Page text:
Applying the Broad example further, what you get from all these vignettes and op-ed pieces is the impression of a man who is so maddeningly mercurial that he might wake up one morning completely unable to bowl before taking all ten in an innings the following day. The trouble is that these snapshots act as microcosms that are applied to Broad’s career as a whole and ignore his success in favour of concentrating on all the things wrong with him.

Stats never tell the whole truth, but they can be helpful, so let’s look at some helpful ones:

Over Broad’s last 18 Tests (including this one), since the middle of 2011, he has taken 76 wickets at 24.98. In James Anderson’s last 18, he has taken 63 wickets at 30.04, a rather disappointing return by comparison, especially for someone who is regarded as the finest swing bowler in the world. At the start of this Test, Steven Finn had taken 71 wickets at 29.26 in his 18 Tests since March 2010 but with an economy rate 0.75 higher than Broad over the same number of matches (an eyewatering 3.63 rpo). In other words, despite his apparent dips in form and injury record, Broad is in fact England’s most successful seamer over the last couple of years.

Journalists generally are quick to point out, in relation to Anderson, that it took him an age to establish himself in the England side; that he was not fulfilling his potential. They’re right – at the end of 2009, after 44 of his 79 Tests, Anderson’s Test average stood at an unwieldy 34.85. So why is the same point not made by journalists of Broad? After all, after 20 Tests, Broad’s average stood at 40.21. Over 40! (In the 34 Tests since then it is under 28).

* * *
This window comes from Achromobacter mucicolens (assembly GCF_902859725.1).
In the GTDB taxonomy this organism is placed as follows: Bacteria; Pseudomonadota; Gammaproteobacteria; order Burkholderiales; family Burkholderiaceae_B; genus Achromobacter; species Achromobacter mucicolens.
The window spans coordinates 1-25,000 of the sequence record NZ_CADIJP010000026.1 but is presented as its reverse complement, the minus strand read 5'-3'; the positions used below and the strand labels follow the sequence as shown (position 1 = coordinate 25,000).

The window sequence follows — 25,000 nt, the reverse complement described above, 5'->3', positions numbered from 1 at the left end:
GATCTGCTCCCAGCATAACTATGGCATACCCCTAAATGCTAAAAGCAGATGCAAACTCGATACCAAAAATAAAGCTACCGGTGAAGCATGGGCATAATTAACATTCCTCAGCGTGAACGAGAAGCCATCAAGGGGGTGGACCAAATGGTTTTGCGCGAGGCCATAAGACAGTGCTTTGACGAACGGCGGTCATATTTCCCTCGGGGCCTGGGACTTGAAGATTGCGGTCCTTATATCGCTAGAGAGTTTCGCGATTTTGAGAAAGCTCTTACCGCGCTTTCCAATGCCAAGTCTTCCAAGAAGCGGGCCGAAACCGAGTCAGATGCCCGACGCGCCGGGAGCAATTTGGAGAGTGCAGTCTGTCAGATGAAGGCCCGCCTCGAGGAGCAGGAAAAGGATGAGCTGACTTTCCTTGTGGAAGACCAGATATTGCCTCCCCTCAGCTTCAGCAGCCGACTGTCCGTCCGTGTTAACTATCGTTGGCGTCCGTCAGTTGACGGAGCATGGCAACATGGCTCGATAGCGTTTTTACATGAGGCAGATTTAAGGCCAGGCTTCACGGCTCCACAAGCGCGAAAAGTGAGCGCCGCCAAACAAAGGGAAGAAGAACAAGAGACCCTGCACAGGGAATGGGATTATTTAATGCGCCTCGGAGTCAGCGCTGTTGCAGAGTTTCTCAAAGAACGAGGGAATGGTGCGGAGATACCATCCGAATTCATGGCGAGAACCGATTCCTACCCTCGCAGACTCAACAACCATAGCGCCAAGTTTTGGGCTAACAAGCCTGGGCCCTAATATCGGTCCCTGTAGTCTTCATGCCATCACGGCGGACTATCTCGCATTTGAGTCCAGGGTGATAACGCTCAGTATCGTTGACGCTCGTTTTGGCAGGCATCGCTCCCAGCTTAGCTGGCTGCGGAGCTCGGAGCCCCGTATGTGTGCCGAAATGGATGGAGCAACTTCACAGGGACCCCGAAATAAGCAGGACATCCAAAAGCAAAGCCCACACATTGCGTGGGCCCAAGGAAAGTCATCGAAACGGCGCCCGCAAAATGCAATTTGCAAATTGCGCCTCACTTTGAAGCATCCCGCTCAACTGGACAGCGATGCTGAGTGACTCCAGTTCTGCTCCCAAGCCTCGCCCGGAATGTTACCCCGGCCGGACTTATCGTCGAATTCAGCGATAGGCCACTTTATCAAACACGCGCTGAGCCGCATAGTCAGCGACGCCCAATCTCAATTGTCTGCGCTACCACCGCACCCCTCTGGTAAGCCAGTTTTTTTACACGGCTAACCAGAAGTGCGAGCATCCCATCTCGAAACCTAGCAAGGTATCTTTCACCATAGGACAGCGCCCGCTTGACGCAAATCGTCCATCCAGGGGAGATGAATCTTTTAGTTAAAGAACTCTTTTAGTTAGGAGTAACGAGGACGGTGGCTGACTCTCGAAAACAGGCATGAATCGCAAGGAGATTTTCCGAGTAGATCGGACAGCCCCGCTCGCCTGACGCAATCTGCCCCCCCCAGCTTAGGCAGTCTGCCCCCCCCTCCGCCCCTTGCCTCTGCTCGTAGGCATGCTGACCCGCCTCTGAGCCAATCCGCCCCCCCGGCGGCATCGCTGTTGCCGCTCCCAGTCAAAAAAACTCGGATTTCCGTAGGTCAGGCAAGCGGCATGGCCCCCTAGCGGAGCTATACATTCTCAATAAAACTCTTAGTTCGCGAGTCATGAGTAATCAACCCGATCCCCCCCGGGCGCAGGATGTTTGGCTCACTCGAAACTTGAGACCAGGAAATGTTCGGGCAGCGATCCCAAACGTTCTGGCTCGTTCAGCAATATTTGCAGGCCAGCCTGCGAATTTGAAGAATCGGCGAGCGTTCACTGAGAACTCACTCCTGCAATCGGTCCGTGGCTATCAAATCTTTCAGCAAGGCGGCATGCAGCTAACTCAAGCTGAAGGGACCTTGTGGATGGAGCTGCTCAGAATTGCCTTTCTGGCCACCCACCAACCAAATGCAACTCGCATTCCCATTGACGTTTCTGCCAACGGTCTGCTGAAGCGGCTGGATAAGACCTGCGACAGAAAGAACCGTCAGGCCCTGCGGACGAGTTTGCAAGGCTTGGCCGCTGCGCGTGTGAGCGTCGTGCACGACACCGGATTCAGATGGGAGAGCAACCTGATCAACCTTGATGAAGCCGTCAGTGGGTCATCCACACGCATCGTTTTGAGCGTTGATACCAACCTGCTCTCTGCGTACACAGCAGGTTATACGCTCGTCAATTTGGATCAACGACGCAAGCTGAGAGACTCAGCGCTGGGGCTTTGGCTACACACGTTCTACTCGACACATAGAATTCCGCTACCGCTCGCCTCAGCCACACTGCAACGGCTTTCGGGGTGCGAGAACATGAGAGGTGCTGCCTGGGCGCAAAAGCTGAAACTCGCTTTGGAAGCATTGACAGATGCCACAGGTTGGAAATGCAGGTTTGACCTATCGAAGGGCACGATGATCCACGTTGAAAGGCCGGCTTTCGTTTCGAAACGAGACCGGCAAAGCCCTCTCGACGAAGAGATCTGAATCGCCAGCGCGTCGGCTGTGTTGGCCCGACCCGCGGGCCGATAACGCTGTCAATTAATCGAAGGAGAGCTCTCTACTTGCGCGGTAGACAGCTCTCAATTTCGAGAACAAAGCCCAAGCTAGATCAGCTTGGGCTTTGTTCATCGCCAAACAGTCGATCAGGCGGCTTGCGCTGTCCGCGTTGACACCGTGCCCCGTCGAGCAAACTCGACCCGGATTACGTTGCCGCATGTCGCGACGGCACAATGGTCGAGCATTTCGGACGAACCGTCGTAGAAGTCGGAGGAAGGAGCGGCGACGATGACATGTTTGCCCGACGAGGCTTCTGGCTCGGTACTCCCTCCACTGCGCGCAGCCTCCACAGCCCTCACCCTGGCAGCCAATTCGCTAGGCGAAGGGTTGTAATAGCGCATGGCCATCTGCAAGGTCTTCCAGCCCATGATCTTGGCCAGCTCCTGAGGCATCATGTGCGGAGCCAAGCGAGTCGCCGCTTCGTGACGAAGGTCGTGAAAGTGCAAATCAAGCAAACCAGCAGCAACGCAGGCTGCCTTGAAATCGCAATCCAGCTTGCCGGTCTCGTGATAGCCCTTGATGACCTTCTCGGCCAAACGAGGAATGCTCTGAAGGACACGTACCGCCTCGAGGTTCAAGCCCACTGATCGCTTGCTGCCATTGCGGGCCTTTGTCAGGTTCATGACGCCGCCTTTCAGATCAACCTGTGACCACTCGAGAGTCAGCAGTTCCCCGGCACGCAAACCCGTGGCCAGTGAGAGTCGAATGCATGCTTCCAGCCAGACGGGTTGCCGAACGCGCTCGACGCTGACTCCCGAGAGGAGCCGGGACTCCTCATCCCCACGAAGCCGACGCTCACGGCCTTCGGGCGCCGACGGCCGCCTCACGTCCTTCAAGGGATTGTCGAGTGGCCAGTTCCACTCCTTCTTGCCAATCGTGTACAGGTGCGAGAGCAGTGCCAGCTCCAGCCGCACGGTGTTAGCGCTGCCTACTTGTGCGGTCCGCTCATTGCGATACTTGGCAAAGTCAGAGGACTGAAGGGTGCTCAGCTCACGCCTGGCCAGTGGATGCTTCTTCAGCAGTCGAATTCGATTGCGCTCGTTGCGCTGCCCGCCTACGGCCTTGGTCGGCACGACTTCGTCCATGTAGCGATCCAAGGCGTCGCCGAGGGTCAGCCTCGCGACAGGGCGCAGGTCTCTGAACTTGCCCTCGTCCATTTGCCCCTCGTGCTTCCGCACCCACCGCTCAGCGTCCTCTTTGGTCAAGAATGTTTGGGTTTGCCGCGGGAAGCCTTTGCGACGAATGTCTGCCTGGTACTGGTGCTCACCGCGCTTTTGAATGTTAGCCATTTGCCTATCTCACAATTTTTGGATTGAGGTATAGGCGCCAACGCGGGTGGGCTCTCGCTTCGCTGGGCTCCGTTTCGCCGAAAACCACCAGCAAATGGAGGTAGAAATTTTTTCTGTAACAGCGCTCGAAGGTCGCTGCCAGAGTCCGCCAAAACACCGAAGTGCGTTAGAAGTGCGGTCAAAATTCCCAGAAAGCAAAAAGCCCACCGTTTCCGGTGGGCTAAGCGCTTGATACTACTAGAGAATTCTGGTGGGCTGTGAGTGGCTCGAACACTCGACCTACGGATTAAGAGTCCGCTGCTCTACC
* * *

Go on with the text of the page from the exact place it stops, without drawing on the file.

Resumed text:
What I particularly dislike is the double standards of (most) of the journalists, who are too short-sighted to notice that Broad is only just entering the peak of his career. Only 6 pace bowlers have ever taken more Test wickets before turning 27 (and Broad isn’t 27 until the end of June) and only one, Botham, is English. He’s in pretty esteemed company and it’s evidence, as if it were needed, that world class seamers are grown not made. Plus he has a knack for bowling match-winning spells in key matches (think the Oval in 2009); performing under pressure is an extremely un-English attribute.

So, in short, please can we leave Stuart alone? No, of course not, because journalists have a family to feed, just like anyone else and that involves producing tomorrow’s chip-wrappers today.

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2 Comments

  1. Some beautiful turns of phrase in this piece, and your analysis is right on the money too. I think in every international team it is inevitable that the media at large will create a few larger than life personalities, Broad and KP in England, Watson and Mitchell Johnson in Australia, McCullum in New Zealand. Media interest very rarely reflects a player’s importance to a team, in a just world we would see daily stories about Trott flicking the ball to mid wicket for a single and Kallis would be the most famous sportsman in the world.

    Reply
  1. The Over: England v New Zealand: First Test, Days 2, 3 and 4 | Two Grumpy England Cricket Fans